Aussie bushfood industry receives a boost

Wednesday, 03 March, 2021

Aussie bushfood industry receives a boost

The Australian bushfood industry is set for a boost after a deal was struck between Indigenous Traditional Owners and Custodians and the University of Queensland (UQ).

Launched at UQ’s Gatton campus, the Australian Research Council-funded (ARC) five-year project will see researchers work with Indigenous communities to commercialise native bushfoods and ornamental plants.

The $1.5 million venture features ethnobotanist and Mbabaram Elder Gerry Turpin and a team of academics, community members and business owners led by UQ Adjunct Professor Dale Chapman, an Indigenous chef and CEO of My Dilly Bag.

Adjunct Professor Chapman said there are plenty of great bushfoods out there that most people have never heard of, seen or tasted.

“So we’re thrilled to be working hand in hand with Indigenous communities to get them into the marketplace, marrying Traditional Knowledge with Western science. Together we’ll be developing exciting — and delicious — native Australian bushfoods, while creating sustainable, intergenerational Indigenous businesses,” Chapman said.

“Crucially, this funding allows us to build the infrastructure and develop the science needed to grow high-yielding plants and effectively store a harvest.”

An old man saltbush salad, with roasted sweet potato and anise spicy tomato sauce. Image credited to Three Little Birds and supplied by UQ.

Collaborating food scientist Professor Melissa Fitzgerald said there were several candidates for potential supermarket-friendly bushfoods.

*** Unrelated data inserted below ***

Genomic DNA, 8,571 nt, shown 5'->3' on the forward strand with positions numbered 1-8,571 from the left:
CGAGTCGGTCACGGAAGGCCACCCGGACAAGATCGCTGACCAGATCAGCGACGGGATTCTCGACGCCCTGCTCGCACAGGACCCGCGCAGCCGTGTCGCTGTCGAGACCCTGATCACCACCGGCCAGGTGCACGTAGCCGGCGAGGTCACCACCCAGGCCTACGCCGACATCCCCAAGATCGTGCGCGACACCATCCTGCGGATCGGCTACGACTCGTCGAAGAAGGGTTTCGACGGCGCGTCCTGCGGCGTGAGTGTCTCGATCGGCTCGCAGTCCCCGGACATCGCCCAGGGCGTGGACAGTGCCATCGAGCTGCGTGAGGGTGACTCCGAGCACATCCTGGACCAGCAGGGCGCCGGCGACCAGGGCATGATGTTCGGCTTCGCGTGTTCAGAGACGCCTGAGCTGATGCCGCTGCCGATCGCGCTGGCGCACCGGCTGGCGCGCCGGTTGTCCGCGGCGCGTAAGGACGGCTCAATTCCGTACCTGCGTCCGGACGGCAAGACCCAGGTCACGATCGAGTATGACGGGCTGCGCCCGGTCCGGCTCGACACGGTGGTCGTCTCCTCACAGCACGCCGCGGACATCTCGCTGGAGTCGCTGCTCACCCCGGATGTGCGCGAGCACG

“A great example is the native peanut tree Sterculia quadrifida, which grows in far north Queensland,” Professor Fitzgerald said.

“It produces a beautiful fruit that tastes a lot like peanuts and contains very good oils, but the tree is so tall that it’s hard to harvest. This project will allow us to experiment with growing the tree on trellises and other frameworks, bringing the fruit within reach.”

Fitzgerald also said the shoppers will be able to trace the bushfood from the original growers to the jar sold in a city.

“When a product like this arrives in your local shop, you’ll be able to check its provenance and cultural integrity, thanks to our project’s focus on blockchain technology.”

The project will work with the Mbabaram Aboriginal Corporation, Batavia Traditional Owners and Stepping Black Indigenous Corporation, organisations that include Traditional Owners and Custodians from Batavia Downs, Mbabaram. Eidsvold and Cherbourg.

Top image caption: A selection of Indigenous wild fruits, including quandong, desert limes, finger limes and lemon aspens. Supplied by UQ.

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